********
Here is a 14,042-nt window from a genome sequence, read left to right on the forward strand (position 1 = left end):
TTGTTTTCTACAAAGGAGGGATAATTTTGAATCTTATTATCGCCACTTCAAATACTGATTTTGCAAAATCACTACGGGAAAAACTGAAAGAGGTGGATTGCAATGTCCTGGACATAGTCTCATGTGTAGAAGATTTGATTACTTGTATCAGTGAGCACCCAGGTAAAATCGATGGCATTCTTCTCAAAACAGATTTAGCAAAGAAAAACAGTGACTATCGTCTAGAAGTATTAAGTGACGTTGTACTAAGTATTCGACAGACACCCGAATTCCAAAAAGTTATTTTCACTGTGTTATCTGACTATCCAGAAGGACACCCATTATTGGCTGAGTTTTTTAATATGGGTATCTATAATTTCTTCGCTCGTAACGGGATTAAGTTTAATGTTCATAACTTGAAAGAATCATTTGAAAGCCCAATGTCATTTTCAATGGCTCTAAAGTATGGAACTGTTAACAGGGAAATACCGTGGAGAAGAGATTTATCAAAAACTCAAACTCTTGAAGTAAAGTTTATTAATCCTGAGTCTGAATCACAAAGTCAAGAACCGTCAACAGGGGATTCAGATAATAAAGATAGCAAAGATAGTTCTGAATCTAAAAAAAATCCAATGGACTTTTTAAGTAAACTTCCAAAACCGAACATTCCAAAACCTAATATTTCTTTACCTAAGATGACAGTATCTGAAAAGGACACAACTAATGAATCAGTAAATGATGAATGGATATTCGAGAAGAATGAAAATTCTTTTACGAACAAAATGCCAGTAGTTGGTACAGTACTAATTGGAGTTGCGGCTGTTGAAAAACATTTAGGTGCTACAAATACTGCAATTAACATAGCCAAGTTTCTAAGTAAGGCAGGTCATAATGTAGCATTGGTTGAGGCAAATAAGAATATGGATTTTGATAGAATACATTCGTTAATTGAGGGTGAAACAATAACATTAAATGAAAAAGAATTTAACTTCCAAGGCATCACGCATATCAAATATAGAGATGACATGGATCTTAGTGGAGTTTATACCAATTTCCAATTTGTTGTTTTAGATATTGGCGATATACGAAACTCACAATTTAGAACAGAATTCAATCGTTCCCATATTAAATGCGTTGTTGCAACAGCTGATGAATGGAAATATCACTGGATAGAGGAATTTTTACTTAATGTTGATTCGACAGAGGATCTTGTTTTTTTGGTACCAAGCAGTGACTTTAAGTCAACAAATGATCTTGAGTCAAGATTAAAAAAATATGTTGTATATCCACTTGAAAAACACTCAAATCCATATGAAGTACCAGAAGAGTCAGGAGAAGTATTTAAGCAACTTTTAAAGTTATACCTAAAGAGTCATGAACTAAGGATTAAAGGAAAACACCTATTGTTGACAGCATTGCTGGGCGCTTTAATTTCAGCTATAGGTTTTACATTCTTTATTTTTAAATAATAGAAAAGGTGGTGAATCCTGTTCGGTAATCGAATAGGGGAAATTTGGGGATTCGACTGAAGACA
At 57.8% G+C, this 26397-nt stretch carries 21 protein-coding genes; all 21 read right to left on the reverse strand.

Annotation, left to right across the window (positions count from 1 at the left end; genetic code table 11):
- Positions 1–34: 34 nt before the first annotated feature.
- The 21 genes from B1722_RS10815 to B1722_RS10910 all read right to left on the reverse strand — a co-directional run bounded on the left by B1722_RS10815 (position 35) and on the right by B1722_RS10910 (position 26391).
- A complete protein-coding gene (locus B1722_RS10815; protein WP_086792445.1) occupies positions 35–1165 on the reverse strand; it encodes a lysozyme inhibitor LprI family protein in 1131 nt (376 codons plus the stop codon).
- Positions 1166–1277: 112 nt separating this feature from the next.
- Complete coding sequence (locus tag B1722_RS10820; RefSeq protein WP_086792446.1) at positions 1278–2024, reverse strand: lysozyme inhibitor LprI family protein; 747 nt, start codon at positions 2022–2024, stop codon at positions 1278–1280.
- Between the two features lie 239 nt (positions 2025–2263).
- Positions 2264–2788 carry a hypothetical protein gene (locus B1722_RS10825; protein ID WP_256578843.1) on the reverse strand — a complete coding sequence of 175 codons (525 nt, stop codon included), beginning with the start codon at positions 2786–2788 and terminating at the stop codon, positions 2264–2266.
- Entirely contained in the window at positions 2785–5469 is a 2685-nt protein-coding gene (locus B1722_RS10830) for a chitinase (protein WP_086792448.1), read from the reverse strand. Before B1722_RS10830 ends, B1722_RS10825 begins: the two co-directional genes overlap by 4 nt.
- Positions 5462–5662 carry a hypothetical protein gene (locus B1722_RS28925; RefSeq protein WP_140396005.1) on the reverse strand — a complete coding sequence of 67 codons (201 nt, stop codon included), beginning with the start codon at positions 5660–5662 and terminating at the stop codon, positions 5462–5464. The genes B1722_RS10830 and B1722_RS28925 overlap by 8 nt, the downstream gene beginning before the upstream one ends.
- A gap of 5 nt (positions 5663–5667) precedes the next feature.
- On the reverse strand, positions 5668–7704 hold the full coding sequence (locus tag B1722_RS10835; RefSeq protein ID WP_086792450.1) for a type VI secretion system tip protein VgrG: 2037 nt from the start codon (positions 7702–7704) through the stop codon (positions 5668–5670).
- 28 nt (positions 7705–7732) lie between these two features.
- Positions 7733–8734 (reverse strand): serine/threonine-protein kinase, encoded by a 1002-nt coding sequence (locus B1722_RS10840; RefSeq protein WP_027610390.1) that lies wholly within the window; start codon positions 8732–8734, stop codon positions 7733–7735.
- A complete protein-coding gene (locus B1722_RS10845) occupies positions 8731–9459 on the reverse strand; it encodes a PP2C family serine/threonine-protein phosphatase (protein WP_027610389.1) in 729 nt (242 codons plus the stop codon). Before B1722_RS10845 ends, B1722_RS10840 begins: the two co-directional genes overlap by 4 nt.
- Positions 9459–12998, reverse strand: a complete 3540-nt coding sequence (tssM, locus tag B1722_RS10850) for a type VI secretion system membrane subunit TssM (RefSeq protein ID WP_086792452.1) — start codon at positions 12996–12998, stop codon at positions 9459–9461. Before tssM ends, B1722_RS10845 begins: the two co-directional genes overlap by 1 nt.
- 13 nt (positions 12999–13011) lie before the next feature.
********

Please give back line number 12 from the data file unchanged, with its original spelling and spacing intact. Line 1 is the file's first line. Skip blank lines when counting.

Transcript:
- Entirely contained in the window at positions 2785–5469 is a 2685-nt protein-coding gene (locus B1722_RS10830) for a chitinase (protein WP_086792448.1), read from the reverse strand. Before B1722_RS10830 ends, B1722_RS10825 begins: the two co-directional genes overlap by 4 nt.